My experiences with offline authentication, and SSSD cache in general have been pretty average. If it's working it seems unpredictable, and when it's not working, it's breaking legitimate logins to the directory even when the AD servers are available. I disable the offline authentication altogether and limit the cache, where possible. The architecture of SSSD appears to depend on the cache so turning it off all together isn't really an option unfortunately.

Many of the cache problems i've seen manifest when the servers have been up for extended periods of time, and they are generally inconsistent and difficult to troubleshoot so I haven't had much success raising bug tickets to narrow down issues (you will find some posts on this discussion forum of me discussing SSSD issues).

As for accounts that run services (that I create locally) I find these service accounts are best managed through a configuration management tool, be it Ansible or Puppet (or whatever your configuration management choice is) and the accounts are created/removed as part of application roles/profiles that are being configured for the server. In this scenario, even though these accounts aren't in a central directory, they are centrally managed.

Another pattern for this is to have the application in a container, which ships with all the user account requirements bundled..this doesn't really relate to this SSSD topic, but definitely seeing more sites moving to this model.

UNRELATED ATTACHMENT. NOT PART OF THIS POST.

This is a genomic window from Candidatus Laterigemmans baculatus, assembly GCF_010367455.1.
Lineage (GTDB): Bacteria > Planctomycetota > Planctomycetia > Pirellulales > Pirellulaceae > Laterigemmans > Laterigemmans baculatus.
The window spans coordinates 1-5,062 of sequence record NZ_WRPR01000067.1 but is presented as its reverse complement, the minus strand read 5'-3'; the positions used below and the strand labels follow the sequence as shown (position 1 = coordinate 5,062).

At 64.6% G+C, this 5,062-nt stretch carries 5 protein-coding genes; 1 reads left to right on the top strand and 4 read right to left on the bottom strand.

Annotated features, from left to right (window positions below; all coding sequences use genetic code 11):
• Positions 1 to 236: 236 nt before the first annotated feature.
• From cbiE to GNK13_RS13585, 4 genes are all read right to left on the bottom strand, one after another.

Hi, Thanks for your answer.

As I understand from this answer and other sssd related threads in this community forum running sssd is far from operating without issues. For me it does not seem to be a sophisticated service daemon as it should be. I'll keep your answer in mind while making further experiences.

Hi Joerg, The SSSD local password cache, if enabled, is only used when the service URI is marked offline. If the service is online, the password as well as lockout status, etc, are all validated against the directory. This offline password cache time is tune-able parameter.

If there are locally created accounts, it is best to add the appropriate users/ groups to the ignore sections of the sssd.conf.

Joe

Hello Joe,
Are you sure that the local password cache is only used in case the backend identity provider is offline?

That maybe true for the local offline cache but not for the general local sssd cache. Section 7.1.2. in the System Level Authentication Guide says:

Reduced load on identity and authentication servers
When requesting information, SSSD clients contact SSSD, which checks its cache. SSSD contacts the servers only if the information is not available in the cache.